• 69. Agreements of Maplebear (Instacart), Grubhub (June 2014 agreement), Caviar, Postmates, MTurk, and Handybook.
  • 70. Postmates agreement.
  • 71. See, e.g., Levin v. Caviar, Inc., 146 F. Supp. 3d 1146 (N.D. Cal. 2015) (Plaintiff agreed to terms of service via a screen stating “[b]y marking yourself available you agree to Caviar’s Courier terms of service,” with a hyperlink to the terms.).
  • 72. Compare Handybook agreement of May 31, 2011 with Handy agreement; Declaration of Stan Chia in Support of Defendants’ Motion to Deny Class Certification, Tan v. GrubHub, 171 F. Supp. 3d 998 (N.D. Cal. June 2, 2016) (No. 3:15-cv-05128-JSC) (stating that, beginning in July 2015, delivery partner agreements provided the right to opt out of the IAC).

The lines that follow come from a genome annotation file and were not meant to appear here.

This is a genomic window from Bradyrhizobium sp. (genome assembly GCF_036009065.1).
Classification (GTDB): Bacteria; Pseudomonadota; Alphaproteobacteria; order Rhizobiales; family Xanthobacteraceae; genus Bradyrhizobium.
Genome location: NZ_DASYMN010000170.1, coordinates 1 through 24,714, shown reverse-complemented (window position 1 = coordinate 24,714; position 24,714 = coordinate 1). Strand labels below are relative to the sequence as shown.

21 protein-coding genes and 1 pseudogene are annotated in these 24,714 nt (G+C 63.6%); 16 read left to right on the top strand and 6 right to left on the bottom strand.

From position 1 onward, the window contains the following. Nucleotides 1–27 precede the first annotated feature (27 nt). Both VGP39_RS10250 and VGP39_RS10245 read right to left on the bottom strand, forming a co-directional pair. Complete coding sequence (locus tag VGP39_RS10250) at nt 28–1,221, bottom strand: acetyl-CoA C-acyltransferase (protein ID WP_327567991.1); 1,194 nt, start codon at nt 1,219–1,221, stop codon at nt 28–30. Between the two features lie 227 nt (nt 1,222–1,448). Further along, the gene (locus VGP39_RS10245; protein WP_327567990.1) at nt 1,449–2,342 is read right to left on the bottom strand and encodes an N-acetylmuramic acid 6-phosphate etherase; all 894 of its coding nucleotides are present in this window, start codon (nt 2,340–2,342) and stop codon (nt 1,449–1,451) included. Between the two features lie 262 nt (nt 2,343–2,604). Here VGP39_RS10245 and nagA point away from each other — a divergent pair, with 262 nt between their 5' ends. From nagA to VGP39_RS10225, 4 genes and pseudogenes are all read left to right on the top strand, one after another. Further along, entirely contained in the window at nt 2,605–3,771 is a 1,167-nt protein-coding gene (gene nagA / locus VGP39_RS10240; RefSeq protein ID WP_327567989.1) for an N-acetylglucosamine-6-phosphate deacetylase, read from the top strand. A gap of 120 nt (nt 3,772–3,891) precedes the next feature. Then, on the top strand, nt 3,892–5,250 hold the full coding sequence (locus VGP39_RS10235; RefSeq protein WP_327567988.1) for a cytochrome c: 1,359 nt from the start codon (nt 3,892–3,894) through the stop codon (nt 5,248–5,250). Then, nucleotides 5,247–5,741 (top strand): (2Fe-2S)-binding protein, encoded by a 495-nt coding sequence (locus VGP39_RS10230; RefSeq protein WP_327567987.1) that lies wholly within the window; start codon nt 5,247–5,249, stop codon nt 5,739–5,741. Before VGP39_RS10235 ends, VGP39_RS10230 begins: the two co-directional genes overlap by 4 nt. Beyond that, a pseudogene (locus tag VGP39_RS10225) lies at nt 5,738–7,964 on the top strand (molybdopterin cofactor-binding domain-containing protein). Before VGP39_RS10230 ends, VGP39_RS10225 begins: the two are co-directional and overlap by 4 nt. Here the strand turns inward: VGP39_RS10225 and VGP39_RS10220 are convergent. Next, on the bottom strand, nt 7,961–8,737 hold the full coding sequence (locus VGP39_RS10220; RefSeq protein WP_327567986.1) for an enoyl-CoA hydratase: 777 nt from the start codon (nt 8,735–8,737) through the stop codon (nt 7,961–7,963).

• 73. See O’Connor v. Uber Techs., Inc., No. C-13-3826 EMC, 2013 WL 6407583 (N.D. Cal. Dec. 6, 2013) (“Uber drivers must be given . . . reasonable means of opting out of the arbitration provision within 30 days of the notice.”).
  • 74. Green Tree Fin. Corp.-Ala. v. Randolph, 531 U.S. 79, 91 (2000).
  • 75. AT&T Mobility LLC v. Concepcion, 563 U.S. 333, 339 (2011) (The FAA “permits arbitration agreements to be declared unenforceable ‘upon such grounds as exist at law or in equity for the revocation of any contract.’ This saving clause permits agreements to arbitrate to be invalidated by ‘generally applicable contract defenses, such as fraud, duress, or unconscionability,’ but not by defenses that apply only to arbitration or that derive their meaning from the fact that an agreement to arbitrate is at issue.”)
  • 76. See Pokorny v. Quixtar, Inc., 601 F.3d 987, 996 (9th Cir. 2010).
  • 77. See Armendariz v. Found. Health Psychcare Servs., Inc., 6 P.3d 669, 689 (Cal. 2000) (adhesion contract is oppressive, as required under California’s test for procedural unconscionability, which focuses on oppression and surprise); see also Levin v. Caviar, Inc., 146 F.Supp.3d 1146, 1158 (N.D. Cal. 2015) (“The arbitration agreement, which is clearly a contract of adhesion, is procedurally unconscionable.”).